Here is a set of benchmarks (according to this social media survey) for the average number of social media fans for banks and credit unions:

Facebook: 1,000 - 1,500

Twitter: 101 - 500

LinkedIn: 101 - 500

Instagram: 101 - 500

What does this mean? 

Time is your greatest resource. Social media is like saving for retirement -- it requires consistent contributions over time and there is a "compounding interest" effect.

Find ways to adopt new platforms and find efficiencies of effort so you can be consistent. (Are you a Kasasa client, reach out to your MPM for the content calendar.)

If you have not yet adopted social media, start today.

Question 4: What are your engagements rates on each platform?

Okay, we have to be honest. These results surprised us and we questioned the accuracy of the reported Facebook engagement rates. One possible explanation is that there are two commonly accepted ways to calculate engagement rates.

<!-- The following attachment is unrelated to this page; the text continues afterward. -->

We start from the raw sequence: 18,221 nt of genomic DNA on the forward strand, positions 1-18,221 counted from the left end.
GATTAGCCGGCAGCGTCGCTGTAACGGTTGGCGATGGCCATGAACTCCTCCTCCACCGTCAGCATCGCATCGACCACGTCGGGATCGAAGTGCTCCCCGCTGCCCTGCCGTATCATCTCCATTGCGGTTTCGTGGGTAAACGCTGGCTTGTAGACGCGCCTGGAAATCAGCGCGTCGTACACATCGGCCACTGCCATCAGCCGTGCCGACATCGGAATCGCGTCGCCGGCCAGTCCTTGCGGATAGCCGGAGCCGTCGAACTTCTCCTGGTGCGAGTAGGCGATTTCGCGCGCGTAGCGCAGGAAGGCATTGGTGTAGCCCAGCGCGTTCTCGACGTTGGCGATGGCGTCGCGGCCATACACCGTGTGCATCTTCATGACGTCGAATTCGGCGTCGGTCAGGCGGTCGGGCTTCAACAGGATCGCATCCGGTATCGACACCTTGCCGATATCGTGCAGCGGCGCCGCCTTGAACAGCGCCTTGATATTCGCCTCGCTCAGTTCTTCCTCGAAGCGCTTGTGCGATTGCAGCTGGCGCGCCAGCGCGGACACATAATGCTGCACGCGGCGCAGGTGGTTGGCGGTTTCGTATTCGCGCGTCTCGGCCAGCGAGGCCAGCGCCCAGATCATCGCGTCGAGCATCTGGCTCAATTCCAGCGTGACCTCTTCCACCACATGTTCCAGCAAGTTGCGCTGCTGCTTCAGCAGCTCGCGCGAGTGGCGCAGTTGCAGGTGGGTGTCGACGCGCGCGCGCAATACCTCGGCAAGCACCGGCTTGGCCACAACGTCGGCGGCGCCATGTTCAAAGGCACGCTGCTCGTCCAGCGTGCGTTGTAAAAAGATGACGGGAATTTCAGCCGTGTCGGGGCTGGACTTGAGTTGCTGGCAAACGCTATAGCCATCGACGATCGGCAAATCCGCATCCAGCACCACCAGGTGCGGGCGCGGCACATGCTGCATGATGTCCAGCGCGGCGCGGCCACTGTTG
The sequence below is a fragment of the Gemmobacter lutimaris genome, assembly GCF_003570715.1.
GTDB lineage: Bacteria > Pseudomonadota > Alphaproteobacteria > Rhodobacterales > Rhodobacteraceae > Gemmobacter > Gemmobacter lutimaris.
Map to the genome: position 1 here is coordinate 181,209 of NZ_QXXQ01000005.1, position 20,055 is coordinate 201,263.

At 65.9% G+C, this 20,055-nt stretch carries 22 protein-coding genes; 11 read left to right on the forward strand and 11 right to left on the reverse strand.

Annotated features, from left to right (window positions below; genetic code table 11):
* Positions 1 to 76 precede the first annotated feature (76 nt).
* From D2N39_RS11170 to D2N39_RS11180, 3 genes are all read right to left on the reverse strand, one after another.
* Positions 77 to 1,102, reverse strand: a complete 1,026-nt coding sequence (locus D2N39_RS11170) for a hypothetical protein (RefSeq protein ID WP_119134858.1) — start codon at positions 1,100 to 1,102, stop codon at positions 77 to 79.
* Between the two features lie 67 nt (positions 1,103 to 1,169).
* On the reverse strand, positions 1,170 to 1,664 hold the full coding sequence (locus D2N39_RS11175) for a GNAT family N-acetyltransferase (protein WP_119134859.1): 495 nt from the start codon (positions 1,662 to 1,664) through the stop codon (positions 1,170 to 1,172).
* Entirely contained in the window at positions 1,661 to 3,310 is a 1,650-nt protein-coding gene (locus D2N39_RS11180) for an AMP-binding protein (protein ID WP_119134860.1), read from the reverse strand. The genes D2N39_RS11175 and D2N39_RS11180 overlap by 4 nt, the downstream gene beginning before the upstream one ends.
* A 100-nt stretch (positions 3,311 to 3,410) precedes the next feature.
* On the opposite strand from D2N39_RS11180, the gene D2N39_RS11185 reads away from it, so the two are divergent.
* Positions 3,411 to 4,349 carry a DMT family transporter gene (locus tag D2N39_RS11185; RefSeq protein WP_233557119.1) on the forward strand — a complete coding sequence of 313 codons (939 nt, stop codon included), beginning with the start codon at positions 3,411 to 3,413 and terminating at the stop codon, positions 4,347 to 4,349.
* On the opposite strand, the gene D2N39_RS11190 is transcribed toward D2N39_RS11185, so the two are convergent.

1. Post reactions / Total Fan Count
  2. Post Reactions / Post impressions

If you use the second calculation, then your engagement rates will be higher than if you use the first. Our friends at RivalIQ use the first formula to calculate engagement rate and prepared this study that looks at engagement rates across many industries.


As you can see, the average engagement rate is much lower than what was reported in our study. We looked at 100 community bank and credit union pages and calculated the average engagement rate to be .166%. This number puts us slightly lower than the "across all industries" average.

According to our social media survey group, the average engagement rate for Twitter, Linkedin, and Instagram were all under 1%.

What does this mean?